Bid to improve mite detection

29 June 2001

Bid to improve mite detection

WITH grain mites present in both stores and retail products and pesticide resistance increasing, scientists are striving to develop a way to spot the tiny pests early.

"We know that mites cause quality problems in UK grain. They contaminate it with body parts and excreta, alter its physical composition and can carry pathogens," says the CSLs John Chambers.

Mites have been found in 72% of farm stores, 81% of central stores and in 21% of retail cereal-based products, he notes. Eaten in large numbers they can give rise to various medical conditions including allergies.

A new way to detect them quickly and reliably is urgently needed, says Dr Chambers. Flotation and trap systems currently need laboratory analysis by experienced staff.

A two-year, HGCA-funded CSL project aims to produce a simple immuno-assay diagnostic kit for the most common storage mite species, Acarus siro, for use on site by farmers, storekeepers and millers.

"Work to date shows that simply rinsing mites provides enough antigen to be detectable, suggesting it will not be necessary to grind test grain samples," says Dr Chambers.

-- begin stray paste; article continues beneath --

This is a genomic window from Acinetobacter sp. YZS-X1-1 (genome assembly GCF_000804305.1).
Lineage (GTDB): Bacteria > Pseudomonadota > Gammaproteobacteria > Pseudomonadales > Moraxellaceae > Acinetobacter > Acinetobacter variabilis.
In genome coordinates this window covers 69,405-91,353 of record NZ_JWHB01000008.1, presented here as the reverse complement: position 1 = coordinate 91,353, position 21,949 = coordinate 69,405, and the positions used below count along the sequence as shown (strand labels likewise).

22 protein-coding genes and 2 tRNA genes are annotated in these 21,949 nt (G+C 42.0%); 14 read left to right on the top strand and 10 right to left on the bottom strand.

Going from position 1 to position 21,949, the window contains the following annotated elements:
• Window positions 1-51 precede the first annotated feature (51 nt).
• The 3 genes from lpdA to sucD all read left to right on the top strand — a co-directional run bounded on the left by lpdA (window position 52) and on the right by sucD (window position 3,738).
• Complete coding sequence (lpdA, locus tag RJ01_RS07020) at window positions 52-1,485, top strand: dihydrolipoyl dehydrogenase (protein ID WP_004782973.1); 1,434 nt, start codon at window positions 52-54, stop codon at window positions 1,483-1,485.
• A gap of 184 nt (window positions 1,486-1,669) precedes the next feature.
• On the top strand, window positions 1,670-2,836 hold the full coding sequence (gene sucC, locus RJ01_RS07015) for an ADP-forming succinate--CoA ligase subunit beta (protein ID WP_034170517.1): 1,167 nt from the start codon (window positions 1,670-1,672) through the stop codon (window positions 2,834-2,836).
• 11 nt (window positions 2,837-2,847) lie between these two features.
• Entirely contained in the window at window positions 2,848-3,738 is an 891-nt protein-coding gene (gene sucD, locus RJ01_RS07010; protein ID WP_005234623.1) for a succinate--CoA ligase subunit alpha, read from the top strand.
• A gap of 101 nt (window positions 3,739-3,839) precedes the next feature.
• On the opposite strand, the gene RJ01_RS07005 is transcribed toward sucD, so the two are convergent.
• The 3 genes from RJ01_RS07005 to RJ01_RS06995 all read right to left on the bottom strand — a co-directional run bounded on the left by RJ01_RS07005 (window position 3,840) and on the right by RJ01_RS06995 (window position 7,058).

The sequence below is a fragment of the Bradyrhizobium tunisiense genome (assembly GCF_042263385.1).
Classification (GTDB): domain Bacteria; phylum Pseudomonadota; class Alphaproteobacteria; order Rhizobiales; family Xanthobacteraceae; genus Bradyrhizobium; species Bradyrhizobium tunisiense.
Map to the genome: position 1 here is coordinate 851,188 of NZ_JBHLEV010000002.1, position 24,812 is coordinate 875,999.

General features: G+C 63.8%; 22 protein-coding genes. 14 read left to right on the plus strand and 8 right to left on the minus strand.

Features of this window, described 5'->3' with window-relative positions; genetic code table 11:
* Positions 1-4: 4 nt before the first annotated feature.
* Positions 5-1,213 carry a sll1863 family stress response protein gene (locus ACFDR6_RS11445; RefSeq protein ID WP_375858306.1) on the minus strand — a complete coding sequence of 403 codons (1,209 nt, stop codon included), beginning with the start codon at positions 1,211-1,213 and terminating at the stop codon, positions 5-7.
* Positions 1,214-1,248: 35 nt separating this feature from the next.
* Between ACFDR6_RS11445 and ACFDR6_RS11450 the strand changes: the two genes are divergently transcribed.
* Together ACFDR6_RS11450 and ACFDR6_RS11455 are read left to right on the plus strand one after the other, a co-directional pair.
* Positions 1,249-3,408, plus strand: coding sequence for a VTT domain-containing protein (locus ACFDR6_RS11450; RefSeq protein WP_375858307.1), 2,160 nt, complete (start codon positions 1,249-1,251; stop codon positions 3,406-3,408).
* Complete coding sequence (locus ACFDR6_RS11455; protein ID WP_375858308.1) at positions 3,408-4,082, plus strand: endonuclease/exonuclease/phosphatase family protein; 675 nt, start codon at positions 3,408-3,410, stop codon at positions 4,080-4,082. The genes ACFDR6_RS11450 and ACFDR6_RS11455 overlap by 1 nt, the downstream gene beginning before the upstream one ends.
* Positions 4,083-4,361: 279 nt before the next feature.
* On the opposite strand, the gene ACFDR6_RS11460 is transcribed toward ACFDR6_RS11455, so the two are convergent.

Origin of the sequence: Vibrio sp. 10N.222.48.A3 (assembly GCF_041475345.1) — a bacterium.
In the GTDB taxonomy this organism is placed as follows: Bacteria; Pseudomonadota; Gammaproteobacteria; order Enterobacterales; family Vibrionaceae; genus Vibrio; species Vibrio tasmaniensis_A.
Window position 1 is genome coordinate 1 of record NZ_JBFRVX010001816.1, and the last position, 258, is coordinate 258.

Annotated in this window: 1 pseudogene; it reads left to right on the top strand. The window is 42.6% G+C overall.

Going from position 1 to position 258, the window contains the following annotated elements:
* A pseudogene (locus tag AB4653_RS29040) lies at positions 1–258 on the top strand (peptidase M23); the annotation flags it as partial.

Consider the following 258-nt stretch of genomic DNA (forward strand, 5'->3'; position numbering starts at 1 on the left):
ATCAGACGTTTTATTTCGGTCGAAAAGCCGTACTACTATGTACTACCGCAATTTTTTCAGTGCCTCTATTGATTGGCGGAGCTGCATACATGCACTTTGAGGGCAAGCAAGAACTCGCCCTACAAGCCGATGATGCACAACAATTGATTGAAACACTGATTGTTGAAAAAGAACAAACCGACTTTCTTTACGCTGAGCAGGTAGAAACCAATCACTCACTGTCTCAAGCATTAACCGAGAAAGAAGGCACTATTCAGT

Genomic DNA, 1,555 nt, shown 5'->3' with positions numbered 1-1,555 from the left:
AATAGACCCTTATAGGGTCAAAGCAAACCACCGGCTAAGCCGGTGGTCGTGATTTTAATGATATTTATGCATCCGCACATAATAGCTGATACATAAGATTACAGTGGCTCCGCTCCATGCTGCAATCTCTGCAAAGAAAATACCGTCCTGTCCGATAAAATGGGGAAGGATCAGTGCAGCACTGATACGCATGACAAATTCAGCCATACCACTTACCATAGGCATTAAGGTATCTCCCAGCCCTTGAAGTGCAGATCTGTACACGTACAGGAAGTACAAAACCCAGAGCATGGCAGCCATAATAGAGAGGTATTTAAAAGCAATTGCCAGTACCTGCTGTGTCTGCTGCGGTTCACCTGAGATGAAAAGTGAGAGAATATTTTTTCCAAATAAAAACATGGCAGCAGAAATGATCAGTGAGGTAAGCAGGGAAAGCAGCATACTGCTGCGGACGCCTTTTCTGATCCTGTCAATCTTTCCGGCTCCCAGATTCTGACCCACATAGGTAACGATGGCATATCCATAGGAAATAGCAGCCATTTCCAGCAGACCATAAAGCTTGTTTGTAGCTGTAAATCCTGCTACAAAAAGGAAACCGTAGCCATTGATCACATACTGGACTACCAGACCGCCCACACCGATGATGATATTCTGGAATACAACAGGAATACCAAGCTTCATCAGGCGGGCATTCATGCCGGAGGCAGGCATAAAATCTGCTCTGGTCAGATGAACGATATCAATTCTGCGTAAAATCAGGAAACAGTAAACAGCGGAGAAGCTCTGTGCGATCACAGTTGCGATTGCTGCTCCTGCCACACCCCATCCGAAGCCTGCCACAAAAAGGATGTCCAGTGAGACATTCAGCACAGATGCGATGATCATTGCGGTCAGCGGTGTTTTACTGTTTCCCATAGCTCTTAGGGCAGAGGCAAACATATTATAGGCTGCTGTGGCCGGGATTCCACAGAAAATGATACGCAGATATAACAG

"In principle, anyone along the supply chain will be able to take a small sample, mix whole grains with a test solution and apply two or three drops of the extract to a cassette. A colour change will confirm mite presence."

Easy-to-use, rapid, low cost kits would allow more samples to be analysed than previously and give greater confidence that samples are representative of bulks, he says.

"We would recommend using them regularly for monitoring to increase awareness of potential problems and enable storekeepers to react promptly.

"We know storage mites are developing resistance to conventional pesticides. Our recommendation would focus on being aware of the problem, acting early and then limiting development by ensuring grain is dry and cool.

Dr Chambers is confident a working technique will be achieved by March next year, with a commercial kit possibly available 12-18 months later. &#42


&#8226 Two-year HGCA project.

&#8226 £89,000 CSL research.

&#8226 Mites widespread.

&#8226 Rapid diagnostic kit aim.

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